Dobson and Beppo began to meet daily, commandeering a corner table in The Cow And Pins tavern, where they talked for hours about both birds and moles. The expert knew his days were numbered, as he had already been diagnosed with the invariably fatal Withered Innards Syndrome, and it may be that he wanted to pass on his knowledge before he died. Intriguingly, in his eight decades, Beppo had not once put pen to paper, and his matchless store of information about birds and moles he carried entirely in his head. And what a head it was! The versifier Dennis Beerpint once described it, in conversation rather than in a poem, as “Beppo’s head, that great block of human head, dense and solid and mottled like a potato”. He made this remark during one of his rare television appearances, on the Shadrach & Abednego chatshow, on which he was a guest in the week after Beppo’s death. There were others lined up to extol the bird- and mole-expert, including songstress Kathy Kirby and bowler-hatted Avengers star Patrick McNee, but Beerpint would not stop babbling, and in those days of live broadcasts and a more spontaneous approach, he was allowed to continue until the next programme – a three-hour silent black-and-white documentary about swans – was due to begin. It was, of course, on a different edition of the same chatshow that Beerpint became the first person to utter the word “Ubuntu” on television.
If either moles or birds were mentioned in Dobson’s pamphlet Thousands Of Unusual And Arresting Facts About Birds, we could draw the sensible conclusion that the pamphleteer had simply mixed up the fantastic amount of information pouring out of Beppo over that tavern table. But as we have seen, moles are not mentioned in the text at all, and birds only in passing. Wherein, then, lies the enigma of the seemingly gratuitous title? One possibility is that Dobson was using a code, akin to the childish “Broadsword” and “Danny Boy” with which the pair of ageing rascals addressed each other. If so, I do not think it is a code anyone is going to crack. Dobson left a teeming pile of notebooks and scribblings, catalogued by Aloysius Nestingbird and others with heroic diligence, and it seems to me that somewhere in that paper Kilimanjaro they would have found a scrap upon which the pamphleteer worked out his cipher, if cipher it was. The bumptious noodlehead and pretend Dobson scholar Emeric Vinvanvoo made a fool of himself with his claim that the pamphlet’s title was an anagram of Ubuntu And Dust Can Be No Fruits Of A Horrid SAS Salt Gas, chiefly because it isn’t. That did not stop him weaving a ludicrous fantasy that Dobson and Beppo were engaged in some kind of top secret paramilitary gas experimentation programme. Wittily, one commentator dismissed Vinvanvoo’s ravings as “like something out of an Alistair MacLean novel”, demonstrating a contextual grasp of the whole Dobson/Beppo affair which I quite envy.
I am doing my best, you see, but though I have studied the pamphlet for years now I can still make head nor tail of what Dobson was driving at. Usually, you know where you stand with his titles. How I Poked A Pointed Stick Into A Hedge is a pamphlet in which Dobson writes about poking a pointed stick into a hedge. Christ Stopped At Eboli is about Christ stopping at Eboli. Granted, in both these works, as with almost all his pamphlets, Dobson veers off into often surprising digressions, but generally speaking he takes his subject, his fad or whim of the moment, and wrings out of it all that can be wrung, and more. Even the youthful, callow Ted Cack has had the insight that “whatever the topic of his pamphlet, Dobson’s ambition was to have the last word, to make any further approach to the subject futile, for at least a century, and preferably longer. Whether writing about carpet beetles or electrical wiring systems or a dub version of the soundtrack to Carl Sagan’s television series Cosmos, Dobson worried away at his theme like a small predatory beast gnawing upon the limp body of a smaller, non-predatory beast from which the life was rapidly draining, as it were a tawny owl with a hamster, or a shrew with a newborn goat, for example.”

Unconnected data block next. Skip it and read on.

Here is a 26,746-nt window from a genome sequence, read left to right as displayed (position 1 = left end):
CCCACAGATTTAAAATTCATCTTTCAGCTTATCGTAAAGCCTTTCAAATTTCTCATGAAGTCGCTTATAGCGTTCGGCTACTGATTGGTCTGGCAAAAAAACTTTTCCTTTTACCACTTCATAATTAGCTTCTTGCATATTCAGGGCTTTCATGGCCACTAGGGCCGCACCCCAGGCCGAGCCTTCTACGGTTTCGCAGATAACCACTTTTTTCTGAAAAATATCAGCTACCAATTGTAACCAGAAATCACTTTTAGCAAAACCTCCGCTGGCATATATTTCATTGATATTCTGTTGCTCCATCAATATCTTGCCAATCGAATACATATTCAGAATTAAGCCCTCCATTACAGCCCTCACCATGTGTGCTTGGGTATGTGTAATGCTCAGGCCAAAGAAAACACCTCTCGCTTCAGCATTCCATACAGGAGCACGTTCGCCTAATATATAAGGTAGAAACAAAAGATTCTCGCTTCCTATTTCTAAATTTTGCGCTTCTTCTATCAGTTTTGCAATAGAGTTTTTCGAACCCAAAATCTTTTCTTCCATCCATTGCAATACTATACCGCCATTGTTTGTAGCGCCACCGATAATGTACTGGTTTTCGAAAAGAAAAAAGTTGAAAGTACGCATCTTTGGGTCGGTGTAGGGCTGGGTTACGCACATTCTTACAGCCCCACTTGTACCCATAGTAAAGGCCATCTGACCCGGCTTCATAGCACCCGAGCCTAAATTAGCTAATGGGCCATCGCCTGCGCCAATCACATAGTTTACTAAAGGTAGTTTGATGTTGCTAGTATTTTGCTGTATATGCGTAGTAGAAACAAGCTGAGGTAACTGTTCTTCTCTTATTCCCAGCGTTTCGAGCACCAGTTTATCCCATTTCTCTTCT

So if we take Ted Cack’s metaphor and think of Dobson as a tawny owl or a shrew, what kind of hamster or newborn goat is he tearing to pieces in Thousands Of Unusual And Arresting Facts About Birds? Is that a question to which we can ever give a sensible answer? Well, I think we can. Not today, maybe, and perhaps not tomorrow, nor even this week. Nor next week, nor next month, nay even unto Saint Loopy’s Day. But I will promise this much. By the time you are all celebrating the next Saint Loopy’s Day, I will publish the mighty tome on which I have laboured like an idiot for the last God knows how many years. I long ago lost count of the number of tallow candles I have burned to light my futuristic flame-resistant reinforced plastic writer’s cabin where I crouch, scrivening away, through days and nights, year after year, sustained only by a peculiar soup-based nutrient slop and by a blinding conviction that my privations are worthwhile because I shall, finally, pierce the shroud of ignorance enveloping Dobson’s fattest pamphlet. And when, on that merry day, The Annotated Pop-Up Edition Of ‘Thousands Of Unusual And Arresting Facts About Birds’ By Dobson, With A Preface, Introduction, Notes, Commentary, Afterword, Exegesis, Maps, Colour Plates, Exquisite Binding, Greaseproof Wrapper And Presentation Crate, Guaranteed Free Of Infestation By Microscopic Paper-Devouring Beings hits the shelves of your local supermarket, I shall smash my way out of my cabin and scamper through the meadows, flailing my arms and beaming with glee.